EGU General Assembly 2022
© Author(s) 2022. This work is distributed under
the Creative Commons Attribution 4.0 License.

Influence of climate change and CO2 fertilization on vegetation and catchment erosion: A coupled modelling approach

Mirjam Schaller1, Todd Ehlers1, Pascal Hirsch2, Thomas Hickler2,3, Juan-Pabloe Fuentes-Espoz4, Antonio Maldonado5, and Leandro Paulino6
Mirjam Schaller et al.
  • 1Department of Geosciences, University of Tuebingen, Tuebingen, Germany (;
  • 2Senckenberg Biodiversity and Climate Research Centre, Frankfurt am Main, Germany
  • 3Department of Physical Geography, University of Frankfurt, Frankfurt am Main, Germany
  • 4Department of Silviculture and Nature Conservation, University of Chile, Santiago, Chile
  • 5CEAZA, University of La Serena, La Serena, Chile
  • 6Department of Soils and Natural Resources, University of Concepción, Campus Chillán, Chile

The Earth’s surface is shaped by a complex interplay between tectonics, lithology, climate and biota. Previous work has shown that vegetation cover effects on erosion rates are non-linear and depend on the ecosystem investigated. Vegetation cover is not only influenced by climate (via changes in precipitation, temperature and solar radiation) but also by changes in the atmospheric CO2 concentration through a fertilization effect and increased water use efficiency. However, disentangling the influence of variable climate or atmospheric CO2 concentrations on vegetation cover, and hence erosion rates, is difficult. Here we present results from a series of coupled model runs aimed at quantifying the non-linear interactions between these different processes.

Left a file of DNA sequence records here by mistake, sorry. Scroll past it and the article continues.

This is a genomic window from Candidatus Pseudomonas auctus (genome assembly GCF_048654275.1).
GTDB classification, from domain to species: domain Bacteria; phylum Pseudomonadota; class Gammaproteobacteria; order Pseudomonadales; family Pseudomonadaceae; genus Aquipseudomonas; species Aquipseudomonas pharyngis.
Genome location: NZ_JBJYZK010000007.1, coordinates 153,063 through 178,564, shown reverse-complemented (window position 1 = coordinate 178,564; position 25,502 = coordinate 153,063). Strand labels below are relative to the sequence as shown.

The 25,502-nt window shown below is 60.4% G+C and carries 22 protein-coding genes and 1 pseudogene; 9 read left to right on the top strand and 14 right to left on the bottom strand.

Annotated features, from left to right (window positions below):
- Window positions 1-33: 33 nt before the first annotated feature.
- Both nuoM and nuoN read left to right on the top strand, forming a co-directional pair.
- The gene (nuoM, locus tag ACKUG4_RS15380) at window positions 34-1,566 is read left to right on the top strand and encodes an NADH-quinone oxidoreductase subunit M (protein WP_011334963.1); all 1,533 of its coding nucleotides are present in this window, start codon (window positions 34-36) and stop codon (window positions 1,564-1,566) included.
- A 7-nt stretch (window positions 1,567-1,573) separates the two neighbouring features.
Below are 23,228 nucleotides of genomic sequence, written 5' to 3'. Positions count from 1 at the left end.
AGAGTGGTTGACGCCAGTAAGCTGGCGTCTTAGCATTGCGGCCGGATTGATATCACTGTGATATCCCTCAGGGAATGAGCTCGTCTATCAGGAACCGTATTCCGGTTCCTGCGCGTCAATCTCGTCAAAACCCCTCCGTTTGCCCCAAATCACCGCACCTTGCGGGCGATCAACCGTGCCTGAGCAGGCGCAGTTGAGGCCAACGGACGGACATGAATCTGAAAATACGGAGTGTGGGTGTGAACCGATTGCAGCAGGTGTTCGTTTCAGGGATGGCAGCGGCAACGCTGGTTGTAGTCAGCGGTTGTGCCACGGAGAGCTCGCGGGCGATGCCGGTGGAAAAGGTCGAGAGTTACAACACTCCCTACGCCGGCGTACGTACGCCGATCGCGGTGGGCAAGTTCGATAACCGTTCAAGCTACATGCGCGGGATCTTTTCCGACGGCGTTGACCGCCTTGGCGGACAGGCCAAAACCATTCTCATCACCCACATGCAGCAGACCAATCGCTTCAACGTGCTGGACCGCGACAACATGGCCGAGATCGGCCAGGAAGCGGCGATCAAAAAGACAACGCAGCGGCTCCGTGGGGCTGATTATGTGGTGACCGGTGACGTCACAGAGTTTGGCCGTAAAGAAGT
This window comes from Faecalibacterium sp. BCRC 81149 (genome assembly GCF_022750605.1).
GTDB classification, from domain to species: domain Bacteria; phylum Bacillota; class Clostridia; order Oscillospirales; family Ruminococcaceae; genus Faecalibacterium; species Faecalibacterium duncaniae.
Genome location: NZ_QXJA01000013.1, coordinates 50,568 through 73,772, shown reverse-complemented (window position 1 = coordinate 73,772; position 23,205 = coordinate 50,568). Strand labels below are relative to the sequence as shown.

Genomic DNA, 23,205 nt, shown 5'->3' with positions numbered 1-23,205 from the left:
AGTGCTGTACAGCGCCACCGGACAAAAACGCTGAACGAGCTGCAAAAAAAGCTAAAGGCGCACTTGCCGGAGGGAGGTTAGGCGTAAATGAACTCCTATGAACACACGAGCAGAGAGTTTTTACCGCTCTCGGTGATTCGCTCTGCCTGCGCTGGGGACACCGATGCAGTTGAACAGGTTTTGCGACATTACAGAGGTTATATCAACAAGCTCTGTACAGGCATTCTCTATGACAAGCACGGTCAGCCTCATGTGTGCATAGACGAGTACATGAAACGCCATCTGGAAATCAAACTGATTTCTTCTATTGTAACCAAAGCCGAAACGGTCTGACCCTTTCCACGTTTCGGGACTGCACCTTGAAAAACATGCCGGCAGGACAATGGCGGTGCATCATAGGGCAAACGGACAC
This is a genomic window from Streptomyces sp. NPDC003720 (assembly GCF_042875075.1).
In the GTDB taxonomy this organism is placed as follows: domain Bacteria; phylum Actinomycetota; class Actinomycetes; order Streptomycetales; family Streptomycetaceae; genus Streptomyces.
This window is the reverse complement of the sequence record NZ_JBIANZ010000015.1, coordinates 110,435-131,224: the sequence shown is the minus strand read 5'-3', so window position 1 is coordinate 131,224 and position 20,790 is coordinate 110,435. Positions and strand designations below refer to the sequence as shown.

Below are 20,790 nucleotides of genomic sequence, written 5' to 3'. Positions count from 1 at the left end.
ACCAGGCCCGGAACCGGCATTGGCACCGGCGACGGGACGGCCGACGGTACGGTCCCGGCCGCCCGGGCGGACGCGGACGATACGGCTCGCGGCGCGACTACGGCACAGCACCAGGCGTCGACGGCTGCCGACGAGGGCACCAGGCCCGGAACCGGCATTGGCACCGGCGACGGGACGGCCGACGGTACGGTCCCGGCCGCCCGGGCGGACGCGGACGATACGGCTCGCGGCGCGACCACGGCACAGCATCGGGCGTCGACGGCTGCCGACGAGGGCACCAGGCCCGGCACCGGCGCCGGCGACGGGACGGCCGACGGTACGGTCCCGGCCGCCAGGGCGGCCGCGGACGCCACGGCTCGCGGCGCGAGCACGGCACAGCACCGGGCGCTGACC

We apply a landscape evolution model (Landlab) that is coupled to a dynamic vegetation model (LPJ-GUESS) driven by general circulation model predictions of climate change over the last 21 kyr. Three different scenarios are simulated from the Last Glacial Maximum to present-day: 1) Changing climate and changing atmospheric CO2 concentration; 2) Changing climate but constant atmospheric CO2 concentration; and 3) Constant climate but changing atmospheric CO2 concentration. The simulations are adapted to represent four study areas along the extreme climate and ecological gradient of the Chilean Coastal Cordillera (26 º to 38º S). Results indicate that transients in climate and CO2 from glacial to interglacial conditions induce a ~10-25% temporal change in catchment erosion, and should be detectable with different measurement techniques. In more detail, we find that precipitation changes exert a stronger influence on erosion rates than changing atmospheric CO2 concentrations. However, the relative roles of precipitation vs. plant-physiological CO2 effects on catchment erosion varies with the climate and ecological zone investigated such that the effects of CO2 fertilization on erosion are larger in temperate than arid settings.

How to cite: Schaller, M., Ehlers, T., Hirsch, P., Hickler, T., Fuentes-Espoz, J.-P., Maldonado, A., and Paulino, L.: Influence of climate change and CO2 fertilization on vegetation and catchment erosion: A coupled modelling approach, EGU General Assembly 2022, Vienna, Austria, 23–27 May 2022, EGU22-885,, 2022.